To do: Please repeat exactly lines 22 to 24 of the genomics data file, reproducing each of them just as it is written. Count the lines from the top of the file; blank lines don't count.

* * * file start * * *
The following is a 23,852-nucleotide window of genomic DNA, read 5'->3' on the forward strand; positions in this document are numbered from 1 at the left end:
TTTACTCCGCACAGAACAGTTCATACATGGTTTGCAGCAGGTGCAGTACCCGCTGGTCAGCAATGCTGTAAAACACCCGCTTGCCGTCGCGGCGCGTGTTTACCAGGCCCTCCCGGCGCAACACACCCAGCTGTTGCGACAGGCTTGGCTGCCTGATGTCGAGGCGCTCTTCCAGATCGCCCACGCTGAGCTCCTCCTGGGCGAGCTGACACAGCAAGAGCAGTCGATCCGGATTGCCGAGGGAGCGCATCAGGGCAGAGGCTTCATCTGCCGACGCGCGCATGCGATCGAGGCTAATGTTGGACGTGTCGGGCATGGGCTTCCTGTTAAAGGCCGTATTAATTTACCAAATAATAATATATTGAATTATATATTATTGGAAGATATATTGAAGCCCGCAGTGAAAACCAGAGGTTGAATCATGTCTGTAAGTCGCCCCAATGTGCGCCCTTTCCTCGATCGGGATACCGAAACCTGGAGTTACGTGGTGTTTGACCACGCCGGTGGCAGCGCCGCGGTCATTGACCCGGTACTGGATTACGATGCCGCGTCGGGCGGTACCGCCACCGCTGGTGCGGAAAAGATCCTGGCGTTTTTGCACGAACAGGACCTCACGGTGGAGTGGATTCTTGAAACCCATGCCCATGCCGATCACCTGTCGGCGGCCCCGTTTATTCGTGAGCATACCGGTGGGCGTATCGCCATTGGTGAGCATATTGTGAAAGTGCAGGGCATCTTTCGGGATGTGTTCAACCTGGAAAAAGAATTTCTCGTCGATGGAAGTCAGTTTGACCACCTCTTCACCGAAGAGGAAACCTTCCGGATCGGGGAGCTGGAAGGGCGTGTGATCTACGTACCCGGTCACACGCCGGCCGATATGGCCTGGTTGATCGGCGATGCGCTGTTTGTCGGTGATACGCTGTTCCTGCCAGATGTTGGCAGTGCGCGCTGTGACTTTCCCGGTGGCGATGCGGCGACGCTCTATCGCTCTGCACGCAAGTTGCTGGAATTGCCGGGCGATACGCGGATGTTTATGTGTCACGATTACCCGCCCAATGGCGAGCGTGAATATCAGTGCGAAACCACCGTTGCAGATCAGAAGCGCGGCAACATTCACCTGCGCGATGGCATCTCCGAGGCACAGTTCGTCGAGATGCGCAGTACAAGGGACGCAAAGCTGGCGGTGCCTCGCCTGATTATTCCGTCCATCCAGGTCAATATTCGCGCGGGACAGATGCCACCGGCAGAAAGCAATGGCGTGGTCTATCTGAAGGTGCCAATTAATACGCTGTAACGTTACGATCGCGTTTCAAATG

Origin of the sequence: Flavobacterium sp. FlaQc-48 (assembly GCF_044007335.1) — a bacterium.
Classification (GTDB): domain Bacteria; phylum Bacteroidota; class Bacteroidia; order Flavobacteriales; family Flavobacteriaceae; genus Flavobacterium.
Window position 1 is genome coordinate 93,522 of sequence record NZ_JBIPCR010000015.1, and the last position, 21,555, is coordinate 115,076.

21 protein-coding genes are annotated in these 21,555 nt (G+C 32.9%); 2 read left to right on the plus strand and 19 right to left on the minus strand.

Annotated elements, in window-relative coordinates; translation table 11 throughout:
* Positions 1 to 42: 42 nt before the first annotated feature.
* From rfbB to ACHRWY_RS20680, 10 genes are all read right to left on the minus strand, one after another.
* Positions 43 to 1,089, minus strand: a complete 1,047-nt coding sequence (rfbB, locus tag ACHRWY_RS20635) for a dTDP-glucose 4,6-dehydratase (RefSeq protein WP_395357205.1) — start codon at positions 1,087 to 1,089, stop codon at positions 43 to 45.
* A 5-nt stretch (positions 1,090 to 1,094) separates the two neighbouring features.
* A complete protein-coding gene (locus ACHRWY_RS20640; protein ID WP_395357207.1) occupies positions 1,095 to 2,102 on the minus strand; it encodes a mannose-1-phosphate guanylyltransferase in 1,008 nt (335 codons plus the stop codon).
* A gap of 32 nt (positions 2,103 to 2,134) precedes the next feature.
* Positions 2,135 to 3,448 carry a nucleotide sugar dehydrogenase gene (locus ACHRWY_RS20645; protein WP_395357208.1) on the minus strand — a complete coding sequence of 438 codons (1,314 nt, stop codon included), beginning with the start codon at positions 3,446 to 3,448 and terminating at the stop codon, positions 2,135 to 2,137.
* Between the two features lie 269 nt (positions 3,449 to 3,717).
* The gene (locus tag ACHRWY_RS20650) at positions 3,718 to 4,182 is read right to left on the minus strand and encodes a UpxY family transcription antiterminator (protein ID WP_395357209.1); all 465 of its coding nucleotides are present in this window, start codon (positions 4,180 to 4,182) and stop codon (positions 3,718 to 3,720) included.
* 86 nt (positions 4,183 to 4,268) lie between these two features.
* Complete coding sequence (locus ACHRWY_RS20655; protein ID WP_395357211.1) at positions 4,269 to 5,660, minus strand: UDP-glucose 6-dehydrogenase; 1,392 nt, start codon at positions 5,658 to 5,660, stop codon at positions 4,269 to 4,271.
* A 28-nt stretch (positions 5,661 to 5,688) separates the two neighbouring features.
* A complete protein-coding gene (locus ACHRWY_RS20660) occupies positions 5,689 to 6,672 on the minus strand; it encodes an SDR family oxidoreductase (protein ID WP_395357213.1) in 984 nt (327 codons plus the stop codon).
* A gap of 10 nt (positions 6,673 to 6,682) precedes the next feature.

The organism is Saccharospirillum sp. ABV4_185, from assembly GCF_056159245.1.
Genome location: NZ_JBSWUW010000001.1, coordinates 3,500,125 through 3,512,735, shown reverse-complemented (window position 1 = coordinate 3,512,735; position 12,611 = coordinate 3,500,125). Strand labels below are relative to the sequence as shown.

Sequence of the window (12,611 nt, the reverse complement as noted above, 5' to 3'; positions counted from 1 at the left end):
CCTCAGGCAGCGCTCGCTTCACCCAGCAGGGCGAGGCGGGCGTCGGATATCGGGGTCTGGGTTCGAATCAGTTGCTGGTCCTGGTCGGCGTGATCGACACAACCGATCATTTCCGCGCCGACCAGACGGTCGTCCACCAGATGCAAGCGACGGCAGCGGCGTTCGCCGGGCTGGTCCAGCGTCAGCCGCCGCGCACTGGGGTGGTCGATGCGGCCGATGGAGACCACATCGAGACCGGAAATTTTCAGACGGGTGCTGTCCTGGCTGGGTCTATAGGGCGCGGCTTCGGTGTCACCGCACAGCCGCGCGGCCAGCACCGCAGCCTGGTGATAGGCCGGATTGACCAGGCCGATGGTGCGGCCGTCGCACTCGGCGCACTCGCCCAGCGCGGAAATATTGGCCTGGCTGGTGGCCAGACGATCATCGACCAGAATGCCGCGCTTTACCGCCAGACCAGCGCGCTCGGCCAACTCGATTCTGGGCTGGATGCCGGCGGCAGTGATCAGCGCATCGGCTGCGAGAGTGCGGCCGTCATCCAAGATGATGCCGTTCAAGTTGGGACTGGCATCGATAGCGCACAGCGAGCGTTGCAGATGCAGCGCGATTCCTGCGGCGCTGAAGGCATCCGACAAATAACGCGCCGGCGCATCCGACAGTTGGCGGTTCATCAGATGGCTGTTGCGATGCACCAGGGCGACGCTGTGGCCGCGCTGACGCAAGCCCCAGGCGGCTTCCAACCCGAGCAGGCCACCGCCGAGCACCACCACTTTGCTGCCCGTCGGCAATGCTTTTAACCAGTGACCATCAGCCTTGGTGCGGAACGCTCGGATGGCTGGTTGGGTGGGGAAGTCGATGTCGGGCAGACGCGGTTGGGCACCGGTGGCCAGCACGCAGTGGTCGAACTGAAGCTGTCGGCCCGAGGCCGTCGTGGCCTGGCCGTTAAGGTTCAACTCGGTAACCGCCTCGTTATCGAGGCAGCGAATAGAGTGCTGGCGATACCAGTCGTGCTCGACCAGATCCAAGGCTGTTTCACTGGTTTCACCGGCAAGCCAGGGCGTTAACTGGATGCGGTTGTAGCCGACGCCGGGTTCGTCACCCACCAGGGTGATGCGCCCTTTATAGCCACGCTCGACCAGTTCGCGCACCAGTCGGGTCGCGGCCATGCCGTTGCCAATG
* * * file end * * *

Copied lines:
The organism is Saccharospirillum sp. ABV4_185, from assembly GCF_056159245.1.
Genome location: NZ_JBSWUW010000001.1, coordinates 3,500,125 through 3,512,735, shown reverse-complemented (window position 1 = coordinate 3,512,735; position 12,611 = coordinate 3,500,125). Strand labels below are relative to the sequence as shown.

Sequence of the window (12,611 nt, the reverse complement as noted above, 5' to 3'; positions counted from 1 at the left end):